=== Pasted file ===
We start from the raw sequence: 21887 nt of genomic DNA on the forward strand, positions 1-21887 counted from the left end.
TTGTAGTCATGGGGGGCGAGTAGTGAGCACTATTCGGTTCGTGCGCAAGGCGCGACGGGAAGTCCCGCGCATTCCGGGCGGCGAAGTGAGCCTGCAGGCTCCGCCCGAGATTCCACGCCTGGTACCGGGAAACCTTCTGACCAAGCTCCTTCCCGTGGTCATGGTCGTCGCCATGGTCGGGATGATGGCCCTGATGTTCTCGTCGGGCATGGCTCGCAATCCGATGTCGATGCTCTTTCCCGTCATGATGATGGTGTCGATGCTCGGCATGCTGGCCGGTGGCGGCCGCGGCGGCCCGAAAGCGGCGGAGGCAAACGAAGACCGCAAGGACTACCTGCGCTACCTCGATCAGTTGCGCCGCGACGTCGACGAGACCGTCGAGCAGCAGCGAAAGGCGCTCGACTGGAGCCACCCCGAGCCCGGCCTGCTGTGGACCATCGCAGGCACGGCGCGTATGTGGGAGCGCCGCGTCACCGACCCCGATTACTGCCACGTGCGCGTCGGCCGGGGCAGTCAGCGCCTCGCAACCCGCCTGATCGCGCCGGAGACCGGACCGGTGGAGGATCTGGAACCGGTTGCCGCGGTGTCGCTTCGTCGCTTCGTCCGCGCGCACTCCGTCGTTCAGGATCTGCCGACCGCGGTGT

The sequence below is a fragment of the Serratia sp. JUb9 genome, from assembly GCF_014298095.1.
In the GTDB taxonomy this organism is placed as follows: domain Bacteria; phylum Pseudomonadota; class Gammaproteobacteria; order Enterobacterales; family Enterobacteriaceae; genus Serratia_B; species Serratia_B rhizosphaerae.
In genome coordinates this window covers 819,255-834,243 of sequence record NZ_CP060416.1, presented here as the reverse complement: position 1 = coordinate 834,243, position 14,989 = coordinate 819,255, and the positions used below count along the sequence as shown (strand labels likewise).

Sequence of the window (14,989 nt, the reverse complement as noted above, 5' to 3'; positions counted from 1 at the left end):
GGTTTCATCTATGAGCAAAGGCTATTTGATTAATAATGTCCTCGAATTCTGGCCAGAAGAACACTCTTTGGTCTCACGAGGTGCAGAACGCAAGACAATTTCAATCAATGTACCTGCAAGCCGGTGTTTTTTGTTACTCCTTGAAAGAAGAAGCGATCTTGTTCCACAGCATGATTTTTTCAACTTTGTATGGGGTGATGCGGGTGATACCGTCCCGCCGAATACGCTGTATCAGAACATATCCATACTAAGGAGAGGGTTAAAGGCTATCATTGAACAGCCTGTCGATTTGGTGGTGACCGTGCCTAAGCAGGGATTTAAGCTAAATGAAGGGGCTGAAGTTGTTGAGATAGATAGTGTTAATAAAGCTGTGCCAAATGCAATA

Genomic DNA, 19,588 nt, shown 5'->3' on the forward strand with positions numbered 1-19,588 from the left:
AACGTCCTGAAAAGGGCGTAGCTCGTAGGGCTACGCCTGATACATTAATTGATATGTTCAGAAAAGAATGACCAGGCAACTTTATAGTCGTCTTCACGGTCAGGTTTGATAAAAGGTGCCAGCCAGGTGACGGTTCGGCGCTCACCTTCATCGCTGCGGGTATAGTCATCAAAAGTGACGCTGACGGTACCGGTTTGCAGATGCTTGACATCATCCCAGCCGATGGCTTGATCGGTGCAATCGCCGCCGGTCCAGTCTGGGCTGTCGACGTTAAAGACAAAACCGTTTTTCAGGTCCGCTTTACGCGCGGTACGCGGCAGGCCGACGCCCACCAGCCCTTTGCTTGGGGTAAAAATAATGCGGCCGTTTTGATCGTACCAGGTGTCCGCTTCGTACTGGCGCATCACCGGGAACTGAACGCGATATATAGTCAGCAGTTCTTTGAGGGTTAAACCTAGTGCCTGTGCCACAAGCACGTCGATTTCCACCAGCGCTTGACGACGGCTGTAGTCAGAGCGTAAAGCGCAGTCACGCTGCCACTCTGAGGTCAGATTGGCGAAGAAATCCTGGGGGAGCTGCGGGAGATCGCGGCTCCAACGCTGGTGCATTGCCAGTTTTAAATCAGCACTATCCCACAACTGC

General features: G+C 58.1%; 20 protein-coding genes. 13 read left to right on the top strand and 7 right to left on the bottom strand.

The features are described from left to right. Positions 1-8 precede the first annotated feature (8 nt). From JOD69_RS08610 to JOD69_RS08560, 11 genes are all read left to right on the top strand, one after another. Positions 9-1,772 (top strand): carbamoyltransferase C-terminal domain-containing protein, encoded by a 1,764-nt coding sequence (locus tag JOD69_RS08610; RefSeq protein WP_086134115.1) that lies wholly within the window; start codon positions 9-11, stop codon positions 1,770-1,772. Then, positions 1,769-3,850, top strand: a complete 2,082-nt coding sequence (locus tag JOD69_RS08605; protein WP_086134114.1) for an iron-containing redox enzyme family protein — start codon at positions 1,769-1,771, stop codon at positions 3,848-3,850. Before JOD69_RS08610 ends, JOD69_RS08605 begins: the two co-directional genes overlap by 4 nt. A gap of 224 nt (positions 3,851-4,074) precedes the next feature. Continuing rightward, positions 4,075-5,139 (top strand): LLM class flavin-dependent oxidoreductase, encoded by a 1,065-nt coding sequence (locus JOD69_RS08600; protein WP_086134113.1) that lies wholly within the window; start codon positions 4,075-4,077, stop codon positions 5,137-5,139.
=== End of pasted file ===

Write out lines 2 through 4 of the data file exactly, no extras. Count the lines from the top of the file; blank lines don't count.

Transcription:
TTGTAGTCATGGGGGGCGAGTAGTGAGCACTATTCGGTTCGTGCGCAAGGCGCGACGGGAAGTCCCGCGCATTCCGGGCGGCGAAGTGAGCCTGCAGGCTCCGCCCGAGATTCCACGCCTGGTACCGGGAAACCTTCTGACCAAGCTCCTTCCCGTGGTCATGGTCGTCGCCATGGTCGGGATGATGGCCCTGATGTTCTCGTCGGGCATGGCTCGCAATCCGATGTCGATGCTCTTTCCCGTCATGATGATGGTGTCGATGCTCGGCATGCTGGCCGGTGGCGGCCGCGGCGGCCCGAAAGCGGCGGAGGCAAACGAAGACCGCAAGGACTACCTGCGCTACCTCGATCAGTTGCGCCGCGACGTCGACGAGACCGTCGAGCAGCAGCGAAAGGCGCTCGACTGGAGCCACCCCGAGCCCGGCCTGCTGTGGACCATCGCAGGCACGGCGCGTATGTGGGAGCGCCGCGTCACCGACCCCGATTACTGCCACGTGCGCGTCGGCCGGGGCAGTCAGCGCCTCGCAACCCGCCTGATCGCGCCGGAGACCGGACCGGTGGAGGATCTGGAACCGGTTGCCGCGGTGTCGCTTCGTCGCTTCGTCCGCGCGCACTCCGTCGTTCAGGATCTGCCGACCGCGGTGT

The sequence below is a fragment of the Serratia sp. JUb9 genome, from assembly GCF_014298095.1.
In the GTDB taxonomy this organism is placed as follows: domain Bacteria; phylum Pseudomonadota; class Gammaproteobacteria; order Enterobacterales; family Enterobacteriaceae; genus Serratia_B; species Serratia_B rhizosphaerae.